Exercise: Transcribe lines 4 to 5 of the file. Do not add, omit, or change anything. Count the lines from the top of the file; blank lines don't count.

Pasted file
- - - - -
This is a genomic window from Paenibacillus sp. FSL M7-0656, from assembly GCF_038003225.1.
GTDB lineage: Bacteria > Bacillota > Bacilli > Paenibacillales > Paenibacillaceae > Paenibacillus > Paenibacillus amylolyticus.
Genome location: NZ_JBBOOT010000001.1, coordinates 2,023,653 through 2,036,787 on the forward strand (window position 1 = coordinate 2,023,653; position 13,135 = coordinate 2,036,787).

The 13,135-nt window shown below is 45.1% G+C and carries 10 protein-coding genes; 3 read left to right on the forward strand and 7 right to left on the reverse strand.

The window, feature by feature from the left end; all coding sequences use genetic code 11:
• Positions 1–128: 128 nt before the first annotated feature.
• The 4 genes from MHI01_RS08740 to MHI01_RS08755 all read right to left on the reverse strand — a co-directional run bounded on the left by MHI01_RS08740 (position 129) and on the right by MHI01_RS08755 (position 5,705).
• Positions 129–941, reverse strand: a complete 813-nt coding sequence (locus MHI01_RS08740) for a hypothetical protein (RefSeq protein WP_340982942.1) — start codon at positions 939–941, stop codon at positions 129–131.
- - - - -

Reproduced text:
The 13,135-nt window shown below is 45.1% G+C and carries 10 protein-coding genes; 3 read left to right on the forward strand and 7 right to left on the reverse strand.

The window, feature by feature from the left end; all coding sequences use genetic code 11: